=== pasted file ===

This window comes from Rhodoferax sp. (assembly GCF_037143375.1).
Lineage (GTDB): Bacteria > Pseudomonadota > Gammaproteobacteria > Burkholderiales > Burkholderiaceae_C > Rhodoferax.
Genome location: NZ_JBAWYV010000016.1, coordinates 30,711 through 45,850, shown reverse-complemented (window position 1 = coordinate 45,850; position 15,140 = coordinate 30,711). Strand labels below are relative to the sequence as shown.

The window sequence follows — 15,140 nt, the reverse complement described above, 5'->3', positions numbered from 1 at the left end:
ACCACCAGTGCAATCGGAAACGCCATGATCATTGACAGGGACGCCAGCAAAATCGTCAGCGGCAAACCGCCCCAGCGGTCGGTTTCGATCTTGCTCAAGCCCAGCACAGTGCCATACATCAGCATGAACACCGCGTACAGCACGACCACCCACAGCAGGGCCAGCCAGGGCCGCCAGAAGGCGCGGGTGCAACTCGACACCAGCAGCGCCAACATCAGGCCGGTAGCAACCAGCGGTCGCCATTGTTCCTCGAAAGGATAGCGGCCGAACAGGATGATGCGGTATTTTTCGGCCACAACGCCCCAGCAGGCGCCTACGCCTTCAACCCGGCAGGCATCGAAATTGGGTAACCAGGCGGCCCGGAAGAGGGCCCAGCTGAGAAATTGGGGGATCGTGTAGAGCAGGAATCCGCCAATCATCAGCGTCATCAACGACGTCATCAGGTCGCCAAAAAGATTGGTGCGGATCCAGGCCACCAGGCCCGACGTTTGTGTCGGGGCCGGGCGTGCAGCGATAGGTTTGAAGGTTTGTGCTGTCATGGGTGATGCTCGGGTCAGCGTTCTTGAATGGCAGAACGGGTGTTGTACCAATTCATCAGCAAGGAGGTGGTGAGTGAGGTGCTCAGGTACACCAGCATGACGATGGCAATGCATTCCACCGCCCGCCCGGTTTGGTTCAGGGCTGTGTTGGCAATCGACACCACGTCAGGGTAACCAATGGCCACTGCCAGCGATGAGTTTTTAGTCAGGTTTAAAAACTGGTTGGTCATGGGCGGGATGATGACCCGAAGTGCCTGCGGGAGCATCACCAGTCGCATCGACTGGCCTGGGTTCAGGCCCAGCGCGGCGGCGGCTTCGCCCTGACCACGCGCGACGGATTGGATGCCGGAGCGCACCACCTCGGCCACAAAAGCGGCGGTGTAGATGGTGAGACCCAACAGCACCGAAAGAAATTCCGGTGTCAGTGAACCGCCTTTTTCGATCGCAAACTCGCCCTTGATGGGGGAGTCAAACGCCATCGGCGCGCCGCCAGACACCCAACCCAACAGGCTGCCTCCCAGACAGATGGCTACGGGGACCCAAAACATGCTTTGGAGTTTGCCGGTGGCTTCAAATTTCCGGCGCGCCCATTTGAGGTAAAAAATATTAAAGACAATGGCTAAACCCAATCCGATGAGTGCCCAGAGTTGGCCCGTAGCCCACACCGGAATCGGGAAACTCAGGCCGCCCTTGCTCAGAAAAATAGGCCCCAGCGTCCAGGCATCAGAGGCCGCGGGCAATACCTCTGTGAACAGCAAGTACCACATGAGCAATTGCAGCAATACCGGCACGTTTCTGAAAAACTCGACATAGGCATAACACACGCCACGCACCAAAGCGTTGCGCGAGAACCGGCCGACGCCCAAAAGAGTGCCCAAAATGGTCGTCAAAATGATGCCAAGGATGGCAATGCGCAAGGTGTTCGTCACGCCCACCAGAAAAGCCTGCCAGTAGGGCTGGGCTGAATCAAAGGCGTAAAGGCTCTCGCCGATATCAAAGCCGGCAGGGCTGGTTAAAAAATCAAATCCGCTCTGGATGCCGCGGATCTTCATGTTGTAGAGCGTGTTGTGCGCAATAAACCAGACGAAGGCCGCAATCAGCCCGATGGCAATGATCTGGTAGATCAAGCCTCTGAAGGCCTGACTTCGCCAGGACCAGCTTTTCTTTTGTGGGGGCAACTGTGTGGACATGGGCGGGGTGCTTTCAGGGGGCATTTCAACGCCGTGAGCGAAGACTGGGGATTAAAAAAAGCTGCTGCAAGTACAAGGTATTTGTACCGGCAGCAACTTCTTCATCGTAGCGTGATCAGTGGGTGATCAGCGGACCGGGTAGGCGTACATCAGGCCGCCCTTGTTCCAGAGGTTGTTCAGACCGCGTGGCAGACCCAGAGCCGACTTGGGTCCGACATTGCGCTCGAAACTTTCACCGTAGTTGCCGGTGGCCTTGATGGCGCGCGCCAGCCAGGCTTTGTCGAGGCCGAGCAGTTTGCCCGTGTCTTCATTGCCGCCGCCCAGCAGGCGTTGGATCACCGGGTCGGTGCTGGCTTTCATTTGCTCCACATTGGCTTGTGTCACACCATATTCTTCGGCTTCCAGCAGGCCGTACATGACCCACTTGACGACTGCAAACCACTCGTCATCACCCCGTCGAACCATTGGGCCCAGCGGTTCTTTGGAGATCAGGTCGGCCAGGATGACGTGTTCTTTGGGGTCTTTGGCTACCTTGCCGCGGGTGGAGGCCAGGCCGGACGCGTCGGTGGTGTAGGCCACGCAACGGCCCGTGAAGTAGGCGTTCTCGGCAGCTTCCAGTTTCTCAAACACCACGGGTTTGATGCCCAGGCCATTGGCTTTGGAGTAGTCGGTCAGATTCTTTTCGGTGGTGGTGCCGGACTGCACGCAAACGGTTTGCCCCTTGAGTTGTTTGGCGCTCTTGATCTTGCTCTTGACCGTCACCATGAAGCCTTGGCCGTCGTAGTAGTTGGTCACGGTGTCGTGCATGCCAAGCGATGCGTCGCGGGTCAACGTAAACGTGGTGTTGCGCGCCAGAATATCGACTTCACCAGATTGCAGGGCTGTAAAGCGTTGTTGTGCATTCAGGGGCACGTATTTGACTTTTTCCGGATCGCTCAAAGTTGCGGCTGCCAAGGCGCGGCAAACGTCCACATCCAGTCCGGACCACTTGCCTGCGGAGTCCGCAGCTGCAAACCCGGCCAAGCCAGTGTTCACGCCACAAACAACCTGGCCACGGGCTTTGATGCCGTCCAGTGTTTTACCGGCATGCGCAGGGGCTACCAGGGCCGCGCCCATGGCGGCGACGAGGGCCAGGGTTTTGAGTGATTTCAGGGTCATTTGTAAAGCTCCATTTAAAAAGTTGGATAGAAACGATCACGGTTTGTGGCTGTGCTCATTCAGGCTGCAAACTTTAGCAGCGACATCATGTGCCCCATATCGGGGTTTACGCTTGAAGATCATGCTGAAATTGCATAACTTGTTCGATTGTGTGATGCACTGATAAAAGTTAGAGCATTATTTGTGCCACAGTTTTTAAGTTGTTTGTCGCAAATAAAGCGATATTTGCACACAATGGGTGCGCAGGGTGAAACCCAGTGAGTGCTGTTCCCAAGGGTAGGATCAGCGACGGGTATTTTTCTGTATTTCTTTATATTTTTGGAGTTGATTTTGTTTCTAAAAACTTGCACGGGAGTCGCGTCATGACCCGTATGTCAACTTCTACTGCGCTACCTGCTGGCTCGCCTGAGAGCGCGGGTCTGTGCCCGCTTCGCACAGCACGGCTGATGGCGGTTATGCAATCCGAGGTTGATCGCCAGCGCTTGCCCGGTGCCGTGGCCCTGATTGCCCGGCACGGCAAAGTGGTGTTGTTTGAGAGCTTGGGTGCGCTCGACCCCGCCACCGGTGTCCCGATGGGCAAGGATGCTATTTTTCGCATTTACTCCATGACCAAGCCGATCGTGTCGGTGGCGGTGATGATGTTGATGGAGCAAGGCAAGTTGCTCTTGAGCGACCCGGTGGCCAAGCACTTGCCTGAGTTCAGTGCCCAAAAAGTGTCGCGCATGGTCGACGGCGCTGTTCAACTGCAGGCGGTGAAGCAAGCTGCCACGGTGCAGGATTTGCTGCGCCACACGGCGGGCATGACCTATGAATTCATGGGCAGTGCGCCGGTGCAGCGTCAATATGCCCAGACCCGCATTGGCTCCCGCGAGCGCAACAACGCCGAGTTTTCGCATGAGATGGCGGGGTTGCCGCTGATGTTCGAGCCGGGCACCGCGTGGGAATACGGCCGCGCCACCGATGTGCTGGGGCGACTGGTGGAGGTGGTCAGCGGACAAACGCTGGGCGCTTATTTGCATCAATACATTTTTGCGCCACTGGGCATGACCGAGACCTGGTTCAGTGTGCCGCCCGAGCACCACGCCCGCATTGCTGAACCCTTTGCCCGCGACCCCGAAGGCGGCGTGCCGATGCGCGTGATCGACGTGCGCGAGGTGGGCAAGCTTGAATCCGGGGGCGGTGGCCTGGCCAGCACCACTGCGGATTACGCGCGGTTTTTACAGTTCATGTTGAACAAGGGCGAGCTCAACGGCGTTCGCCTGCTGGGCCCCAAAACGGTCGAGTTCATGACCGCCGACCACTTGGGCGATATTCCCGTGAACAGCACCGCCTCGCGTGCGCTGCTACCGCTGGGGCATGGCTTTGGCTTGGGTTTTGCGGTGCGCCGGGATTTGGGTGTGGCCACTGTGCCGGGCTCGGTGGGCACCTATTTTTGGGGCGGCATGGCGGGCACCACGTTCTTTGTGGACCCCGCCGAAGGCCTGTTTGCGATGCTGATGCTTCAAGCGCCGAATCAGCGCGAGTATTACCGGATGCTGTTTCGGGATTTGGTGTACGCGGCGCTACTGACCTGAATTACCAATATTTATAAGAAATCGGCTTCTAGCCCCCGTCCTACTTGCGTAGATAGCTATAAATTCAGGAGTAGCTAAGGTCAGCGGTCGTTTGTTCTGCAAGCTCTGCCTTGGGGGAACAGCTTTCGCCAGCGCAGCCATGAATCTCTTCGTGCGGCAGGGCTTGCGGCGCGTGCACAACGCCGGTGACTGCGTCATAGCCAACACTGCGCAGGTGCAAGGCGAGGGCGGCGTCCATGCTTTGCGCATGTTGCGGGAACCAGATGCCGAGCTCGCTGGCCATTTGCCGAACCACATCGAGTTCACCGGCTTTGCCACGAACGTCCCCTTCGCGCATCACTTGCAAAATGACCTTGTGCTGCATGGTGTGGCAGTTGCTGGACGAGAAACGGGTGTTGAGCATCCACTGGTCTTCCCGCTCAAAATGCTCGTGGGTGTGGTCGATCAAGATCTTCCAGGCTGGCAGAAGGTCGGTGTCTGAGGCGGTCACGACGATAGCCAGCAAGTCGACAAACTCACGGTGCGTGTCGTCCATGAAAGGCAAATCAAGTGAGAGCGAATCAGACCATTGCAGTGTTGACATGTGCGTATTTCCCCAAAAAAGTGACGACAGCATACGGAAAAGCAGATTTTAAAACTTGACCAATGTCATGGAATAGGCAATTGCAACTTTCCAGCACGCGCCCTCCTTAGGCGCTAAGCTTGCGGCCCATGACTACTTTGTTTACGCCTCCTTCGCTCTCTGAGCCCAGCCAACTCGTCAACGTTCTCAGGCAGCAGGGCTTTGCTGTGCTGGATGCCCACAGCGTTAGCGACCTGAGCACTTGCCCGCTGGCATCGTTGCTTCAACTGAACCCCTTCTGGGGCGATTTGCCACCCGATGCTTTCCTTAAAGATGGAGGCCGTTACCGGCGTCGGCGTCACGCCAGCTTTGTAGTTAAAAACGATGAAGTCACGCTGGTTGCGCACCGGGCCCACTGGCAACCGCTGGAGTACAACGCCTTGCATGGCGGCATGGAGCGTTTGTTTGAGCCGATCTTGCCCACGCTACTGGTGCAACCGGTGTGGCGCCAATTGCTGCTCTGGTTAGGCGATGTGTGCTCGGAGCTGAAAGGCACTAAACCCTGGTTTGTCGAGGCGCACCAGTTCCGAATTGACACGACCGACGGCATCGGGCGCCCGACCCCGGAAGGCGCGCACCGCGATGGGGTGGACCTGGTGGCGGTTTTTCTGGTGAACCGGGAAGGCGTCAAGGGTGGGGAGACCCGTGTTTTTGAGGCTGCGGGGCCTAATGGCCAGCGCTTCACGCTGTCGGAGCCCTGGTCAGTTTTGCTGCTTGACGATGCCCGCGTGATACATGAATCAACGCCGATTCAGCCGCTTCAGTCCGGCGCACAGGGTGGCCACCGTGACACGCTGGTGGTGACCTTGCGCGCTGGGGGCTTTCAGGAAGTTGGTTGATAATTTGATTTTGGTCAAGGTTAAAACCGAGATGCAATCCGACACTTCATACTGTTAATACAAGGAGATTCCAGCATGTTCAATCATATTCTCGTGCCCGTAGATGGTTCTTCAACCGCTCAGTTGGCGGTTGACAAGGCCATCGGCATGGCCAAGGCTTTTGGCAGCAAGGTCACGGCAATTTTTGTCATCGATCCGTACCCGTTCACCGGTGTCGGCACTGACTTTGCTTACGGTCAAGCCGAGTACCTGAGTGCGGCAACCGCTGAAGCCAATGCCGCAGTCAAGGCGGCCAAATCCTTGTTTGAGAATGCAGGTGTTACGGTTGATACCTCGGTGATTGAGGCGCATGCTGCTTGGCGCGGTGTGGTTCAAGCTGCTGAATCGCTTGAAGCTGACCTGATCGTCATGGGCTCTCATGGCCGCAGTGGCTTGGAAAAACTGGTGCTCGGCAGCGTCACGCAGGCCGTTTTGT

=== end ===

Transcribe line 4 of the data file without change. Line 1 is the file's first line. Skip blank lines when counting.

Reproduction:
The window sequence follows — 15,140 nt, the reverse complement described above, 5'->3', positions numbered from 1 at the left end: